Agile. Waterfall. Kanban. CPM. There are more than plenty project management methodologies, but which is the right one?
At Tesonet, we do not stick to one way of management. Even though we mix it up and count on both Agile and matrix management principles, sometimes a good old piece of paper is where the key parts of a project land.
Meetings. We have made certain changes in how we reach project milestones. First of all, efficient meetings is what many projects lack. We all have been to those meetings, which take way too long and you end up leaving even more confused. Vytautas says that regular meetings are essential when you work as a cross-functional team in a matrix management structure.
A few things that improved our meetings:
- At least a brief agenda beforehand
- Every meeting must have a responsible action owner (who assigns tasks and responsibilities).
- A short summary after each meeting
- Writing down meeting insights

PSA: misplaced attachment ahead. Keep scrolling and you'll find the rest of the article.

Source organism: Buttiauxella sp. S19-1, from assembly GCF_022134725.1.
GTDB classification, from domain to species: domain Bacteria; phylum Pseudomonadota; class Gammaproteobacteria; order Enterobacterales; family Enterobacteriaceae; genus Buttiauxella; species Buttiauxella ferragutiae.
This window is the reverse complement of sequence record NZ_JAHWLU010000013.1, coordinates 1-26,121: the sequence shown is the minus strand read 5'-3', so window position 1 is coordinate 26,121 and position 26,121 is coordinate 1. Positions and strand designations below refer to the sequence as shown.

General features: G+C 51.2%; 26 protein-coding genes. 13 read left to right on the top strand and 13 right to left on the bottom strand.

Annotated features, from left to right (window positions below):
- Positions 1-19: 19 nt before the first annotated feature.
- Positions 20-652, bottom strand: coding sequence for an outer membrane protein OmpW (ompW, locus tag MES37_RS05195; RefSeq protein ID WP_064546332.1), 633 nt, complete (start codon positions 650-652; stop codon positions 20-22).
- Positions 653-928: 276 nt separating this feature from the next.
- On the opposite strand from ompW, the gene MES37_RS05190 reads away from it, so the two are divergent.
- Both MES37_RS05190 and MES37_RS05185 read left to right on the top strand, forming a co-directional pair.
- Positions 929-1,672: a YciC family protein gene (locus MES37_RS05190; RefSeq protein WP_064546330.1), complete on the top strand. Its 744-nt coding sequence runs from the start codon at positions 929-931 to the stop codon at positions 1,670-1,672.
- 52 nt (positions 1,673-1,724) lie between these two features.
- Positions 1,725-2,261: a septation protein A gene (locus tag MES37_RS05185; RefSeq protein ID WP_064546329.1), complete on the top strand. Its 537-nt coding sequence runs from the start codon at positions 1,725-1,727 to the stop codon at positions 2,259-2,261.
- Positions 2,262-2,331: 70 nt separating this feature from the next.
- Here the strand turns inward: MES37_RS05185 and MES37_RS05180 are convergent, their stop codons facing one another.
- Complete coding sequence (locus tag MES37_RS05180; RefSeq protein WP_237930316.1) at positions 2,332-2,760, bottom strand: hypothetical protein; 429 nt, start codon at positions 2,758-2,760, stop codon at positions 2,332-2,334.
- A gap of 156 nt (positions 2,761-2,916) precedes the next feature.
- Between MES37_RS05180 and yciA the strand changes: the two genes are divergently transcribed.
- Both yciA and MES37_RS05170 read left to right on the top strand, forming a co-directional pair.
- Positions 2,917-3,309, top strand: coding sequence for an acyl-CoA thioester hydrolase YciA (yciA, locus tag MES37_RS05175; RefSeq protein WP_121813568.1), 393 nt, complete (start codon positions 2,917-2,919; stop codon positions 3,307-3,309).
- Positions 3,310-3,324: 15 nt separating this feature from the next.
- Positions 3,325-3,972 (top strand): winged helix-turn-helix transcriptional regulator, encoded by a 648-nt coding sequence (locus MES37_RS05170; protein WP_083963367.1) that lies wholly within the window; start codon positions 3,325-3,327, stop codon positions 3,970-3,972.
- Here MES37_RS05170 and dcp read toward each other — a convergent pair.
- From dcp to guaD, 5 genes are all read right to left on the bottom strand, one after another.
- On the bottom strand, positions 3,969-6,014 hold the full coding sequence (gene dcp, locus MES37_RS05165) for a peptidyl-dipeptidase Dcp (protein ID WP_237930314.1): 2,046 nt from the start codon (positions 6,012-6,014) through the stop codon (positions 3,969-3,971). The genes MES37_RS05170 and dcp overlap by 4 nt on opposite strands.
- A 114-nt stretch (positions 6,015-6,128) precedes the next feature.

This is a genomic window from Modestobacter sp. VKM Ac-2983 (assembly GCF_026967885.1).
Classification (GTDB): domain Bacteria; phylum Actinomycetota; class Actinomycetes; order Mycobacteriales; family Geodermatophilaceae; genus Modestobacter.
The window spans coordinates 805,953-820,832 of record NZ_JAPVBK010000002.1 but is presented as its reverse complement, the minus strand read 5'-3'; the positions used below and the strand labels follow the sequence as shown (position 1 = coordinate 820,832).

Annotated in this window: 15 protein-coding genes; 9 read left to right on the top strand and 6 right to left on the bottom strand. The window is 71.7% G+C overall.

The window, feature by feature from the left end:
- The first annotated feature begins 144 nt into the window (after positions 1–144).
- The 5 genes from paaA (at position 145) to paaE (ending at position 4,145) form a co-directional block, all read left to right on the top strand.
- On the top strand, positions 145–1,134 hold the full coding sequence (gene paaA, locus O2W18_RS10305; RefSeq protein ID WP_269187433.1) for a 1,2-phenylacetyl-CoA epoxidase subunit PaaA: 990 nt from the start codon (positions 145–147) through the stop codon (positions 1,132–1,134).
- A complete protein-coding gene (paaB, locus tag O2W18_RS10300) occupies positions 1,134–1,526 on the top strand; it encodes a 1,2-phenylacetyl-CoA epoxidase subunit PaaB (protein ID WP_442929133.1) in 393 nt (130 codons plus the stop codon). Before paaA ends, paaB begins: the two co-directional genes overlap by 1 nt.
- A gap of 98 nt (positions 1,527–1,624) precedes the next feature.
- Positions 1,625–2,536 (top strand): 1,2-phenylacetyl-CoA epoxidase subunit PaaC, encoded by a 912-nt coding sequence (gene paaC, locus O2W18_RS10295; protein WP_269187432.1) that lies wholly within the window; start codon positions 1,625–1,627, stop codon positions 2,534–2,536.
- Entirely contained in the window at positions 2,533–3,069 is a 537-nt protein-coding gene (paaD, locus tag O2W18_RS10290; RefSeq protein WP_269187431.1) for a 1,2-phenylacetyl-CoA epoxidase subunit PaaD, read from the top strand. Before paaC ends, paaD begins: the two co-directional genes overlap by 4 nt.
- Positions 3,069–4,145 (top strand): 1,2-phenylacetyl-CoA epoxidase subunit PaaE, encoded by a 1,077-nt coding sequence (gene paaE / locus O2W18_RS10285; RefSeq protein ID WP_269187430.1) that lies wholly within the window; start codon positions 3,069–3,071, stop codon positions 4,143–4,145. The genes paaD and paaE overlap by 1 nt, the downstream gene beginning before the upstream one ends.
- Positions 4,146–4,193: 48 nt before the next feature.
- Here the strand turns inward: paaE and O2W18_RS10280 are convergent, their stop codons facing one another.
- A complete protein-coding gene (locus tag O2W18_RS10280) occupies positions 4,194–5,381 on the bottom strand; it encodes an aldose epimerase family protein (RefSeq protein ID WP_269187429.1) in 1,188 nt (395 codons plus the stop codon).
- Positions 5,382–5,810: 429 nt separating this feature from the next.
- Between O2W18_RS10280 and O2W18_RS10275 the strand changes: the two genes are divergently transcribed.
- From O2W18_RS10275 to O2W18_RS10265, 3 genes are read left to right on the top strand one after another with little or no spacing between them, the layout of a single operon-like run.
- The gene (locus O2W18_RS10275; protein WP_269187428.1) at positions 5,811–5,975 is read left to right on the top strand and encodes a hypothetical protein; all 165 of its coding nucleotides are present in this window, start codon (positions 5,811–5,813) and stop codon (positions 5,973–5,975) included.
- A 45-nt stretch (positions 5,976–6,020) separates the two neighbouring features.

Challenges. As the company grows, business development and expansion are not the only challenges that might be faced. It all comes down to a personal level.
Being friends with a colleague can be a double sided coin. On the one hand, if you become friends at work, it is easier to collaborate. On the other hand, if you are friends already, it might ruin the friendship. When more and more people are joining the company, you barely know the person you have to work together with, and when you go international, cultural clashes are unavoidable. To add on, when a structure of the company is changing, the only way to go forward is to trust and delegate.
Most young companies look up to such moguls as Google or Facebook, but their practices might not work for your business. These giants can afford bigger teams to get 1-2% improvement in efficiency. Also,they have the luxury of spending more since they have one dominating product. Considering this, it is questionable whether that could work for a smaller company.
Carrot or stick? Finally, there is an open question what is the best way to motivate the team. Too many praises could lead to a loss of urgency, while the stick method might end up demotivating the team. So it is always a balancing act.